What is Freemasonry?
Freemasonry is a social organisation concerned with promoting friendship and happiness together with the physical, moral and spiritual well-being of its members, their families and all other members of society in the UK and worldwide.
Unlike other mutual organisations which are often geared towards the social and financial security needs of their members, Freemasonry is a society of men from all faiths and backgrounds who unite around aiming to improve their approach to life. Freemasons understand the importance of free will choices in life and so there are few prescribed levels of moral attainment to qualify to join us - the key is to share the same direction of travel towards improvement.
Freemasons believe that the worth of a man should be measured by his deeds, character and by his love of others, not by his wealth or possessions. Religious and political discussions are not allowed within a Lodge while it is conducting official business but many Freemasons are separately interested in current affairs, political and religious pursuits and the benefits they can be made to bring to all members of society.
Our governing body dates its origins to 1717 and so we are steeped in tradition and traditional modes. These modes have a timeless quality which makes them just as applicable now as previously. The degrees of “Craft” Freemasonry refer back to the three grades of medieval craft guilds, those of Apprentice, Fellowcraft and Master Mason. These are the degrees still offered by our Lodge.
Despite all this, being a Freemason has a variety of meanings and values to its members.
What happens at our meetings?
The formal part of a meeting happens in two parts. The first deals with normal administration matters including minutes of the last meeting, discussing and voting on prepared annual accounts, dealing with matters relating to new and existing membership, discussing charity matters and dealing with any other matters arising. The second part of meetings is more ceremonial in nature and this part deals with installation of the Master of the Lodge and his officers and progression points for new and existing members. The content of the ceremonial parts of our meetings is widely published and available for anyone to read.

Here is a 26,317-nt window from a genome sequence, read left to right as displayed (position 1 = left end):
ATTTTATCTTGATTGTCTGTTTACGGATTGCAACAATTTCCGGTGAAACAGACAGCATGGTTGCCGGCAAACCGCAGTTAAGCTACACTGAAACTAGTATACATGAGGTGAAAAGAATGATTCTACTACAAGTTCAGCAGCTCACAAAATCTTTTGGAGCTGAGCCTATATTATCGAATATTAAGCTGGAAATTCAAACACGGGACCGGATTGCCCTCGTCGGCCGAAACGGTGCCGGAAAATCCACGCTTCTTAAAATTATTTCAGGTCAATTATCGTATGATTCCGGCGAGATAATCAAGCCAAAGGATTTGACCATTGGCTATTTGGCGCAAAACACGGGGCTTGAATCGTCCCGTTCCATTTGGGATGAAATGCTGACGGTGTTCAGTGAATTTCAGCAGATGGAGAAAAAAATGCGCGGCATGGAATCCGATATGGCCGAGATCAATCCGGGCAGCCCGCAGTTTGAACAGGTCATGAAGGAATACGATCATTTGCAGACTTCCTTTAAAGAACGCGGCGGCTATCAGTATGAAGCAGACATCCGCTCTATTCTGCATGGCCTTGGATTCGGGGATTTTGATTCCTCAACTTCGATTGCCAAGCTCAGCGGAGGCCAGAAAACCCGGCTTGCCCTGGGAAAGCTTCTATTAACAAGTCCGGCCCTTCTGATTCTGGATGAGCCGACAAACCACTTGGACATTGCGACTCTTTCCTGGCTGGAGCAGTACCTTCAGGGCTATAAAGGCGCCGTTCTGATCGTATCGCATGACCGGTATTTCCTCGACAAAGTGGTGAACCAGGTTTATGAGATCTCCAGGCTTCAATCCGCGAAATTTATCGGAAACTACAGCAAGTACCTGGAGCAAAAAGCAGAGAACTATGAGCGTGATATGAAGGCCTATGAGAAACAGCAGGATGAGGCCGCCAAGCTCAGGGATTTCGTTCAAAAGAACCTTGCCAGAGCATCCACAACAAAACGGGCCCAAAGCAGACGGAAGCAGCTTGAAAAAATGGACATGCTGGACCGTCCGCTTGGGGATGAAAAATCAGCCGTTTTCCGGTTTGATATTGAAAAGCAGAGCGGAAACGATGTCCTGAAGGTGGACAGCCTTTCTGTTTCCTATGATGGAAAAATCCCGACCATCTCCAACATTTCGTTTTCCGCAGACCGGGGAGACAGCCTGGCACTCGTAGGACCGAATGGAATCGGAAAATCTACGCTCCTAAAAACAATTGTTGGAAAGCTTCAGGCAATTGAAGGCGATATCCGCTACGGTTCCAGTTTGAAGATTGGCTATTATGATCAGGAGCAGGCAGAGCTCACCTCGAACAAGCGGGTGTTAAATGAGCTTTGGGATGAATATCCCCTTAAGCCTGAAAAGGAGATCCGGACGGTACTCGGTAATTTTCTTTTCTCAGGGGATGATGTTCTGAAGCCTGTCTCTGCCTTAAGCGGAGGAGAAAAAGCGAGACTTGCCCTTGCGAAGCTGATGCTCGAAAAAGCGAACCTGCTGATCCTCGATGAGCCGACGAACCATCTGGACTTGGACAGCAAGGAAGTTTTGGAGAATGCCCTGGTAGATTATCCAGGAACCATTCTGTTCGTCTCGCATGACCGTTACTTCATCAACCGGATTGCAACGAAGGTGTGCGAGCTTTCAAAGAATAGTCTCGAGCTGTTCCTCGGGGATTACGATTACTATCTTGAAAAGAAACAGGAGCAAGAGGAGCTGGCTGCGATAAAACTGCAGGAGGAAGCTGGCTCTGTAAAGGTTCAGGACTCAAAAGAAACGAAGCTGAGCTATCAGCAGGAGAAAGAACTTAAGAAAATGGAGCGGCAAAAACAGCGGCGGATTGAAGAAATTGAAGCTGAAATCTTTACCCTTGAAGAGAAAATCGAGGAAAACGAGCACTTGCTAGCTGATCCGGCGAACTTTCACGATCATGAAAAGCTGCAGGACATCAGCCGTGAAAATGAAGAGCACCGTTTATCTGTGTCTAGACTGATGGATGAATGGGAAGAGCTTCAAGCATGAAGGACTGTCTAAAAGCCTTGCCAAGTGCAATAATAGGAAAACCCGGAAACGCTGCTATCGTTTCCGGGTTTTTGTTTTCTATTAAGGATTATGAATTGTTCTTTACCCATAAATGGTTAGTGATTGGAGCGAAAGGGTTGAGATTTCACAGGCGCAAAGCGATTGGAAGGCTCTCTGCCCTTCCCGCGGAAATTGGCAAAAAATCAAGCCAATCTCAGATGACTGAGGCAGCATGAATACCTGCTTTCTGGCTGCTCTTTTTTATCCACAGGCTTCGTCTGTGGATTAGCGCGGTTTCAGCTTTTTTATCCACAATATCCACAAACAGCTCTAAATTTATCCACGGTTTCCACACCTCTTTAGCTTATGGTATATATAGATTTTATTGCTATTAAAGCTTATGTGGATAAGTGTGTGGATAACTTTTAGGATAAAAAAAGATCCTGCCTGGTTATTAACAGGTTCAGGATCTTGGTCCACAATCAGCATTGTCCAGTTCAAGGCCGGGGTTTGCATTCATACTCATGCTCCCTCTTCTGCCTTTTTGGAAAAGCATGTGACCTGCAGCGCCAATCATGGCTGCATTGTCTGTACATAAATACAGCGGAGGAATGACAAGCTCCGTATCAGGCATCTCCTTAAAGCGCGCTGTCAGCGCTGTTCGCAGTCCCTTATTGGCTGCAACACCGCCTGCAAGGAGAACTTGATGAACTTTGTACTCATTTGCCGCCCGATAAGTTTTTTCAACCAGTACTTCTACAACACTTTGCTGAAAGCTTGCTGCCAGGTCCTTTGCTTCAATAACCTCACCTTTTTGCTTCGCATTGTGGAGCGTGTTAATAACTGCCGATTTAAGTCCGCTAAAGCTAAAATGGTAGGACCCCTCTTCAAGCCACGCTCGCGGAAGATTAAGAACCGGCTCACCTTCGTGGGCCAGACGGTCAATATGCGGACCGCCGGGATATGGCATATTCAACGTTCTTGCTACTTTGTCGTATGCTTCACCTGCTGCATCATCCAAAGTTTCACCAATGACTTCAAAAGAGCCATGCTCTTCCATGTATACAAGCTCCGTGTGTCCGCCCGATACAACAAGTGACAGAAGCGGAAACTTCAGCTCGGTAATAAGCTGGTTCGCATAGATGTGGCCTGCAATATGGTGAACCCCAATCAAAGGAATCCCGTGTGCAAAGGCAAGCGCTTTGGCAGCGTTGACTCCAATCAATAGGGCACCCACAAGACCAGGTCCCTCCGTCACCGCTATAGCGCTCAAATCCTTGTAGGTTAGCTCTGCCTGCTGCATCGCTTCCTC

What promises do Freemasons make?
New members make standard solemn promises to fellow members which are basically good behaviours listed into a single statement. Members promise to keep confidential a few traditional ways to prove membership to another Freemason, say, when visiting another Lodge. We also promise to support others in time of need providing this does not conflict with family needs and public obligations.
Do Freemasons prefer to deal with other Freemasons in business?
The short answer is hardly at all do Freemasons give preference to other Freemasons for their business or private needs. Freemasonry does not exist to meet the business networking needs of its members - other organisations exist for that purpose. Promoting commercial activity or professional services inside Freemasonry is discouraged and every prospective Freemason is formally advised of this before deciding to join. With approximately 350,000 Freemasons in the UK and Ireland, instances of poor behaviour and malpractice are inevitable from time to time but these are not acceptable to anyone true to the principles of Freemasonry.
Is Freemasonry a secret society?
Freemasonry is not a secret society but like many other associations, most of our formal meetings are private. These days, many Freemasons’ Lodges publicise the location and dates of their formal and informal meetings.
Can Freemasonry be a replacement for religion?
Although the ceremonial side of Freemasonry does make occasional reference to the existence of a single deity and the principles of Freemasonry are very much in line with nearly all religious teachings, Freemasonry is not in any way a religion. Members belong to a wide range of churches and religions and in some instances hold a belief in a supreme being without being a subscribed member of any organised religion.